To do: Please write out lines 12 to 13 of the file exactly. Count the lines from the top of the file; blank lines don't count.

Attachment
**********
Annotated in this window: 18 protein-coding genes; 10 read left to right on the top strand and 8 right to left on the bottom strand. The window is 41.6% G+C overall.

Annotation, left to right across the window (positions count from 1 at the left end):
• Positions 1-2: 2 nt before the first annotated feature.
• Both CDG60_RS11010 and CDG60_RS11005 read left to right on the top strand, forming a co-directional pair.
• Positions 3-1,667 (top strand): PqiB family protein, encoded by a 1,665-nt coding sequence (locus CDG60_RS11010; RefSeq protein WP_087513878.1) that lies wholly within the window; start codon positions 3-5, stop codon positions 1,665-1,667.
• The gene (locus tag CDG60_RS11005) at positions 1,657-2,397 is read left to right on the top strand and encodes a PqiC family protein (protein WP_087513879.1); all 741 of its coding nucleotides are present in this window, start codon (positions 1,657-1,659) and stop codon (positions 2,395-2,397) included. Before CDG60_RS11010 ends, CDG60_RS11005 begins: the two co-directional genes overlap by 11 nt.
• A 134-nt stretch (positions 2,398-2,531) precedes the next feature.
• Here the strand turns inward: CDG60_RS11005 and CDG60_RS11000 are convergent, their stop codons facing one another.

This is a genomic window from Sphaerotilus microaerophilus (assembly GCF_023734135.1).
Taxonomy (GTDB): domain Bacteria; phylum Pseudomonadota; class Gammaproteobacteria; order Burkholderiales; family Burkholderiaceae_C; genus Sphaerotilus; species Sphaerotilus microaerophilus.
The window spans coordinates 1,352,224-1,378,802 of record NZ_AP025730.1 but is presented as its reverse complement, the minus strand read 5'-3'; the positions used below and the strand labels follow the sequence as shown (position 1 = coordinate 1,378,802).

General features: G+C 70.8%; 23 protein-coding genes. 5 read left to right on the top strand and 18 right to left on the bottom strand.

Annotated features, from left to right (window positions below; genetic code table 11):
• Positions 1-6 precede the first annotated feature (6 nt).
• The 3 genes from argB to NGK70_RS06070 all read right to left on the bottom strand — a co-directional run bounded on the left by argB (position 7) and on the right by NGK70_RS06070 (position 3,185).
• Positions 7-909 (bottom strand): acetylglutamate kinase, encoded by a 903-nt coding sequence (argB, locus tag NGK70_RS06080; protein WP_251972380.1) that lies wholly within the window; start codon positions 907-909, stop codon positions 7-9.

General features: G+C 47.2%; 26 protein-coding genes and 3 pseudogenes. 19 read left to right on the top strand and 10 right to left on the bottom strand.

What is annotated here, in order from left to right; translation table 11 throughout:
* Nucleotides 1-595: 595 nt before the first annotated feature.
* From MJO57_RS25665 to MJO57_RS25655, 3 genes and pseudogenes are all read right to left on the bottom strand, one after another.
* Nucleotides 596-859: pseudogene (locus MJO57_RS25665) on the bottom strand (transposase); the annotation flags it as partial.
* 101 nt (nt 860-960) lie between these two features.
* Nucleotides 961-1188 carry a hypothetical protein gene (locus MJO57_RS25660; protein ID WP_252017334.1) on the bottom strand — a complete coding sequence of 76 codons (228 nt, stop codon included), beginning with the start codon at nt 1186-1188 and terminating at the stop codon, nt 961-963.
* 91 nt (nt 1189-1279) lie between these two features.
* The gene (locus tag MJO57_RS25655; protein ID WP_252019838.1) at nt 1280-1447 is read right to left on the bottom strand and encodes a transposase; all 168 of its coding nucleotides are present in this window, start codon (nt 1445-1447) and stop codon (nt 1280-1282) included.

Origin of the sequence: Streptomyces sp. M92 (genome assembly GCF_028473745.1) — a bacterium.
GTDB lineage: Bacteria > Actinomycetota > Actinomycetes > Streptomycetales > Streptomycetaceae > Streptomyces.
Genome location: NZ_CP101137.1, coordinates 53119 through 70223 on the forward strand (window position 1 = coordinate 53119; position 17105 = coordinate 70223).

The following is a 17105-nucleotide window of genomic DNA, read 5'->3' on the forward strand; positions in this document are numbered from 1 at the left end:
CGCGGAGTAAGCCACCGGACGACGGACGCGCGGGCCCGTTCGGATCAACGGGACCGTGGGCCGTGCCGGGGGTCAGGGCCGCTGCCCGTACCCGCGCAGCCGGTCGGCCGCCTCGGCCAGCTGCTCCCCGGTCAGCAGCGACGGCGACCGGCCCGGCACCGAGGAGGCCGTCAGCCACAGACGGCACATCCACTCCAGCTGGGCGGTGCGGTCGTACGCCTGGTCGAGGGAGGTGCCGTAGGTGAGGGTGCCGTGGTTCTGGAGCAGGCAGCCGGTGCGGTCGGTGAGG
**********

General features: G+C 70.8%; 23 protein-coding genes. 5 read left to right on the top strand and 18 right to left on the bottom strand.

Annotated features, from left to right (window positions below; genetic code table 11):